Blacks Get Less Treatment than Whites, Study Finds
African-American patients admitted to U.S. hospitals receive less medical treatment than white patients, according to an analysis by the Cleveland Plain Dealer. In analyzing patient discharge records from 1996 through 1998, the paper found that physicians were "slightly" more likely to either "just order tests for blacks or administer no treatment at all." The treatment provided to blacks was often "less substantial" than that received by whites. In addition, in several "highly specialized" areas of medicine, there were racial disparities between the level of care received. For example, the Plain Dealer found that blacks who suffered from heart disease and several types of cancer were less likely than whites to receive an "attempted cure," even when nearly two dozen other factors influencing medical care were taken into consideration. About 7% of hospitalized blacks received shots as their primary treatment -- nearly twice as many as whites -- and blacks were "much less likely" to receive lifesaving and costly treatment following a heart attack, such as angioplasty or bypass surgery. Elderly blacks were less likely to receive "life improving" procedures, such as hip replacements, compared to whites.
The Plain Dealer found that black patients were less likely to receive medical treatments in part because they were more frequently uninsured. The paper cites hospitals and doctors who call the issue a social and economic one. Dr. Elizabeth Marcus, who treats mostly black, Hispanic and Asian women as head of Chicago-based Cook County Hospital's breast oncology clinic, said, "If you do not have health insurance in this country, you are screwed." Dr. William Hicks, a black physician who has practiced in Columbus, Ohio for more than 20 years, said, "I've not seen overt differences in how patients are treated. I would hate to think doctors either consciously or unconsciously are withholding or undertreating patients. I think it's more socio-economic factors." However, others say that skin color does influence the level of care patients receive. Robert Mayberry, an epidemiologist at the Morehouse School of Medicine in Atlanta who recently received a federal grant to study how poor, chronically ill black patients are treated in America, said, "Even when you remove other factors that may play a role -- severity of illness, insurance status and preference of the patients -- there's still something about their skin color that affects how patients get treated."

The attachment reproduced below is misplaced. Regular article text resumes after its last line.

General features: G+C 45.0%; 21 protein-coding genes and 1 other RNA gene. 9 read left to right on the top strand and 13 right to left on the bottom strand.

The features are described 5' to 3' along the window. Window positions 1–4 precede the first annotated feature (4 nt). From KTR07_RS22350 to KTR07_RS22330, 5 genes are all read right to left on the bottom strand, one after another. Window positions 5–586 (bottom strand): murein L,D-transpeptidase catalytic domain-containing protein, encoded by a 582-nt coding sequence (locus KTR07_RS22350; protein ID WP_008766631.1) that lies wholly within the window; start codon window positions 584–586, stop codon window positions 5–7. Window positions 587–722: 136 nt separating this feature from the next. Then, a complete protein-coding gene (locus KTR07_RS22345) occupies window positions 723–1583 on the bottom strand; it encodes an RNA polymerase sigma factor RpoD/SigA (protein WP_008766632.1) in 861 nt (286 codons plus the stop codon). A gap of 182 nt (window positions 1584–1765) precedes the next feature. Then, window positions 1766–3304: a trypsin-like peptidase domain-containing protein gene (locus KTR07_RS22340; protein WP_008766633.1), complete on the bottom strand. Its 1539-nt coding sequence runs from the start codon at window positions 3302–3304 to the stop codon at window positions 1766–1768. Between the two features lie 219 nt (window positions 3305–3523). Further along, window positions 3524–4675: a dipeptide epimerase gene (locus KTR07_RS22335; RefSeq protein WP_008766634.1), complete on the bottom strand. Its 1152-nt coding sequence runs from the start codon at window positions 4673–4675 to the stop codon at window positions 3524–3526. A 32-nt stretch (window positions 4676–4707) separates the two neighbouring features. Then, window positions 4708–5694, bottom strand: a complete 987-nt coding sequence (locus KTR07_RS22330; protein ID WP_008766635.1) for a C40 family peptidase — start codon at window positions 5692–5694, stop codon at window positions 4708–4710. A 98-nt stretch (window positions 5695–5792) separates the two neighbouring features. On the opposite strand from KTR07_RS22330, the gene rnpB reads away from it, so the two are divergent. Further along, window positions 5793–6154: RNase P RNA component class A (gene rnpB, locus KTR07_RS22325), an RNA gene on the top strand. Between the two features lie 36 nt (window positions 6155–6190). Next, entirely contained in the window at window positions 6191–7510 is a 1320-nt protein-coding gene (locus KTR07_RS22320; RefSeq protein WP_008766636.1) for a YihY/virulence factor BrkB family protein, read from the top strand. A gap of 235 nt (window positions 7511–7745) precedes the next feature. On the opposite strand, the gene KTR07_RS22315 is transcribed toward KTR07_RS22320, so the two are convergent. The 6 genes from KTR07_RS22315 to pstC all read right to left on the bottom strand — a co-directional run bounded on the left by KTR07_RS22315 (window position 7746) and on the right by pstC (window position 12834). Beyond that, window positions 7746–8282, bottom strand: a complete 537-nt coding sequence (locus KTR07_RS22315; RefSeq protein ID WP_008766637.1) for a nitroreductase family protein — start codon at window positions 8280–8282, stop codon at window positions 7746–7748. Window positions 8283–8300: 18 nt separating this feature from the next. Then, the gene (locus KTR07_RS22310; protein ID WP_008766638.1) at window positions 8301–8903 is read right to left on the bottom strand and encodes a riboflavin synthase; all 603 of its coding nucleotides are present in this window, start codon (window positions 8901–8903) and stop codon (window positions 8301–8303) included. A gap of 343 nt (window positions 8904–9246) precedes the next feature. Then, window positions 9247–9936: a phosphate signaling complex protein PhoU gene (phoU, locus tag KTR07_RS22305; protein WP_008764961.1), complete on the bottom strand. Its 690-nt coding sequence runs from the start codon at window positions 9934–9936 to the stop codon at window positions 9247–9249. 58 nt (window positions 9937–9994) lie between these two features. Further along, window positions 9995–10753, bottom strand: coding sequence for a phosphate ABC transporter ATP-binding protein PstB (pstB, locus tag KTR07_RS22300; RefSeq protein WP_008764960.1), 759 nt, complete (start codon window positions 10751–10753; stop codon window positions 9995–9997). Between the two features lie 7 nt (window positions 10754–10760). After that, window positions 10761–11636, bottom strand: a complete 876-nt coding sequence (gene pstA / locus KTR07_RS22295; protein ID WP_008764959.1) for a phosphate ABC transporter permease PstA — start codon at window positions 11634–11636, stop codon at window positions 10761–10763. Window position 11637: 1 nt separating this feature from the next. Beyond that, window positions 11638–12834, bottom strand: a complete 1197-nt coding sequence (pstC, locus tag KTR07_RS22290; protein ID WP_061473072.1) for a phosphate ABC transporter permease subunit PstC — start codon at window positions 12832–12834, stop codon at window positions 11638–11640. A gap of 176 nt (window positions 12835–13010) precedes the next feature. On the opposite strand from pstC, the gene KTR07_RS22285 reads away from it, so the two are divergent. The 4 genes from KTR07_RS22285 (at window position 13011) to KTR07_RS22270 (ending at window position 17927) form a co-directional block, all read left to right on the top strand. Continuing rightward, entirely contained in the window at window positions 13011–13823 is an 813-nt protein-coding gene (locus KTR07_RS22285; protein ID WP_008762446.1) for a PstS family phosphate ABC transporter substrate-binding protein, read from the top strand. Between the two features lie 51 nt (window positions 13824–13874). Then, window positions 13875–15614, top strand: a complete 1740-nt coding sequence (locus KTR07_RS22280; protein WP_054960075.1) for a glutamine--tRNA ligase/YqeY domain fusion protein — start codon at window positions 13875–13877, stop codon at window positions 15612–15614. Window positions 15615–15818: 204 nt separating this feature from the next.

Marcus suggested the disparity could be attributed to a misperception about medicine among some minorities. She said that many blacks believe that "if you're not in pain, you're not sick and don't need a doctor." Another misperception is that "any time you biopsy a cancer, it will spread, so you should leave it alone." This mistrust of medicine was evidenced by the Plain Dealer's finding that blacks disregarded their doctor's advice and walked out of the hospital nearly three times more frequently than whites.
Henry J. Kaiser Family Foundation President Drew Altman suggested that health professionals and patients should be educated about racial disparities in medical care. He said, "Without saying that there's racism ... or anything intentional happening, given the data, it wouldn't be a bad thing if every medical professional thought twice and tried a little harder to make sure they were doing what should be done the next time a 50-year-old black woman with heart disease walked into their office." Dr. E. Harry Walker, director of MetroHealth Medical Center's urban and suburban satellites, suggested that a larger population of black doctors could help assuage the problem. "Some patients are intimidated going to a doctor outside their race," he explained. But Walker noted that it is "unlikely the number of blacks going into medicine will increase anytime soon." African Americans are more than 12% of the U.S. population, but make up only 4% of U.S. physicians (Davis et.al., Cleveland Plain Dealer, 12/17).This is part of the California Healthline Daily Edition, a summary of health policy coverage from major news organizations. Sign up for an email subscription.